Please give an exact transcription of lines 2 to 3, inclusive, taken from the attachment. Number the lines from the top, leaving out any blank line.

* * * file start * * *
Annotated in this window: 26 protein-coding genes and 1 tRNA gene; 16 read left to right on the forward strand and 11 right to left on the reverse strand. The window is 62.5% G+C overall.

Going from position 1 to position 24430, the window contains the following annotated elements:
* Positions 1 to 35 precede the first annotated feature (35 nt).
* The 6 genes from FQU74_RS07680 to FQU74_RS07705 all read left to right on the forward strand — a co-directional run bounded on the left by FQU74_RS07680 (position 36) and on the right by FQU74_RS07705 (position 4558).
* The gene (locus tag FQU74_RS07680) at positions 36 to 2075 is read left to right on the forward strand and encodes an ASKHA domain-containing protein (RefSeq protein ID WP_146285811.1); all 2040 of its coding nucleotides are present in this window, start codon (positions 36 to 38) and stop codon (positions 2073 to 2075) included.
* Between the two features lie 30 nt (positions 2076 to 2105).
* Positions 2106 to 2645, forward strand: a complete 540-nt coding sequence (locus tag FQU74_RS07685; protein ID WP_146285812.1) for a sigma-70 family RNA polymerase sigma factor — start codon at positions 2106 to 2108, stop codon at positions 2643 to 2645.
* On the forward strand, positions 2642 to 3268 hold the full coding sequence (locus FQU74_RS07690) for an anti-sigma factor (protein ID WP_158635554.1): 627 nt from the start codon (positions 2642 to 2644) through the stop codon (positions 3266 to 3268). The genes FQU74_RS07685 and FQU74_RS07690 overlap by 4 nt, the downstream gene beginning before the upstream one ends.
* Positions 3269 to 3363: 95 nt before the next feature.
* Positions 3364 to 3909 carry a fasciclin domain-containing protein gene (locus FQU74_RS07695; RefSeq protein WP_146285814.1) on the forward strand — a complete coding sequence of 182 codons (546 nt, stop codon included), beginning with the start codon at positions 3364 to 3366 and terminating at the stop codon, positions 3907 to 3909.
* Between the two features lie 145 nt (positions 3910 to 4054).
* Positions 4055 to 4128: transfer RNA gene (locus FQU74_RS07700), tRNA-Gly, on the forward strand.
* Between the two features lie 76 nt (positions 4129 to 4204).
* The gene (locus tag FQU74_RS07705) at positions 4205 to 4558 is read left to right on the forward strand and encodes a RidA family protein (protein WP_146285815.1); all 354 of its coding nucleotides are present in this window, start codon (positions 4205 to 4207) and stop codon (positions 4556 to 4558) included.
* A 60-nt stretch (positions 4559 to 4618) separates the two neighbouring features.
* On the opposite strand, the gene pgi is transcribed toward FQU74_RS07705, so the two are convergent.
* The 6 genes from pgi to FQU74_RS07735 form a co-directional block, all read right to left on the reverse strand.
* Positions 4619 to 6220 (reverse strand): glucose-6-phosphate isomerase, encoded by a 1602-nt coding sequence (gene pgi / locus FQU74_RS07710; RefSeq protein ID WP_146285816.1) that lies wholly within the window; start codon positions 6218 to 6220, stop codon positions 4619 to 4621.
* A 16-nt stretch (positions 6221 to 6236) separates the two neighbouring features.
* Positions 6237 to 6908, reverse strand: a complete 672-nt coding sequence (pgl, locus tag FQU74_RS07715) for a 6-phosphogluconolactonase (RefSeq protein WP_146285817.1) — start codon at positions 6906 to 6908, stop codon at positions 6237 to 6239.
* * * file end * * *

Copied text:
Going from position 1 to position 24430, the window contains the following annotated elements:
* Positions 1 to 35 precede the first annotated feature (35 nt).